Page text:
Publication Date


Advisor(s) - Committee Chair

Lloyd Davies (Director), Alison Langdon, Wes Berry

Degree Program

Department of English

Degree Type

Master of Arts


The English Romantic poets of the early nineteenth century wrote numerous poems from genres and styles all across the poetic spectrum. From the epics of ancient origin concerning kings and fanciful settings to the political odes on fallen leaders and even the anthropological histories of what it meant to live in their time, these poets stretched their stylistic legs in many ways. One of the most interesting is their use of the short and rule-bound sonnet form that enjoyed a reemergence during their time. Though stylized throughout its existence, the sonnet most often falls into a specific form with guidelines and rule. What makes the Romantic interest in this form noteworthy is that like the other forms, they found new ways to use the sonnet as a means of poetic experimentation and creative expression. Exploring the various internal and external variations, those changes that took place within the lines and phrases of the sonnet and those that form the organizing and rhyming portions of the poem, this study seeks to establish the ways the Romantics took the uniform techniques of the sonnet and stretched its bounds to find new means of creativity. Close reading of the poems of William Wordsworth, John Keats, and Percy Bysshe Shelley reveals the variant use of caesura, creative dissonance, as well as original organization and rhyme scheme to accomplish purely Romantic goals within the uniformity of the sonnet form.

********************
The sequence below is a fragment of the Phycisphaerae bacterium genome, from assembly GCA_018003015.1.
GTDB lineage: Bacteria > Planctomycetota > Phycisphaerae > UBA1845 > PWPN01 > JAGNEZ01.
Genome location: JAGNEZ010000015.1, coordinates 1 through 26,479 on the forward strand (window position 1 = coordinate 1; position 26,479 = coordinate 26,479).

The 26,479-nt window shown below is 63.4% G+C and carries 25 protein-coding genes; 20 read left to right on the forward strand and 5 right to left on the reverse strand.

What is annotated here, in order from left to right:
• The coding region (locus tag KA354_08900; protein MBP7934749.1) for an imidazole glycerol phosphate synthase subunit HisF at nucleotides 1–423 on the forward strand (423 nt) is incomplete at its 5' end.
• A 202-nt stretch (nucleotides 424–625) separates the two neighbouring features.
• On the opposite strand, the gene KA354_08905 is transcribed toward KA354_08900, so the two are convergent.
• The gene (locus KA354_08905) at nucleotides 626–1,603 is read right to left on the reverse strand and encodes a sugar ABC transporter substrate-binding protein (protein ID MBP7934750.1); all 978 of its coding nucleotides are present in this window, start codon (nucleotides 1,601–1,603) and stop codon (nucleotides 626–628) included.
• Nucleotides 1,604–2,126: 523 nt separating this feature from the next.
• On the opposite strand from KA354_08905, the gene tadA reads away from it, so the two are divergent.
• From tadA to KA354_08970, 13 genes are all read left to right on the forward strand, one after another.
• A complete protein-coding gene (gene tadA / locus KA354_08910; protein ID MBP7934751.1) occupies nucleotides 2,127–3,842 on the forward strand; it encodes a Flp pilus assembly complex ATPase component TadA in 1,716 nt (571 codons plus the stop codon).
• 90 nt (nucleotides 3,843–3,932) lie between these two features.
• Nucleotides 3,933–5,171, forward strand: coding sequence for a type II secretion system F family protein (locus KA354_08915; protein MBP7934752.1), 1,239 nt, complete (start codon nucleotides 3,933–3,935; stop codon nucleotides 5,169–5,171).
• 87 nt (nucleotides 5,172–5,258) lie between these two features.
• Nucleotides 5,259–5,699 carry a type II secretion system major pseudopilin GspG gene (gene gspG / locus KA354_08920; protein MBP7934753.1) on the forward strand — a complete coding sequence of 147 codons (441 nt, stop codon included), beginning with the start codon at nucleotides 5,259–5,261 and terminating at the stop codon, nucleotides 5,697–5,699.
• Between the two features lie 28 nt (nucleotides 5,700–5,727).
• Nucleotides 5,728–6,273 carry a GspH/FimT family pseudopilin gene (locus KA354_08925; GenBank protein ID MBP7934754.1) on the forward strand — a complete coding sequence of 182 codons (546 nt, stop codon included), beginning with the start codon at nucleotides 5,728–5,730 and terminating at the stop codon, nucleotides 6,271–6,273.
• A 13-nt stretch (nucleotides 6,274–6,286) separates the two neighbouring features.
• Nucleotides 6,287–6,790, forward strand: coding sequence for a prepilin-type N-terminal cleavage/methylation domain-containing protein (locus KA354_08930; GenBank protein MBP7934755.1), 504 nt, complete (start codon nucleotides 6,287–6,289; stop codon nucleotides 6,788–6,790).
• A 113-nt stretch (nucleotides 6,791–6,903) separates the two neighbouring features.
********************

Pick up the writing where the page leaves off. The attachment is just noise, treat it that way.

Creative Writing | English Language and Literature | Poetry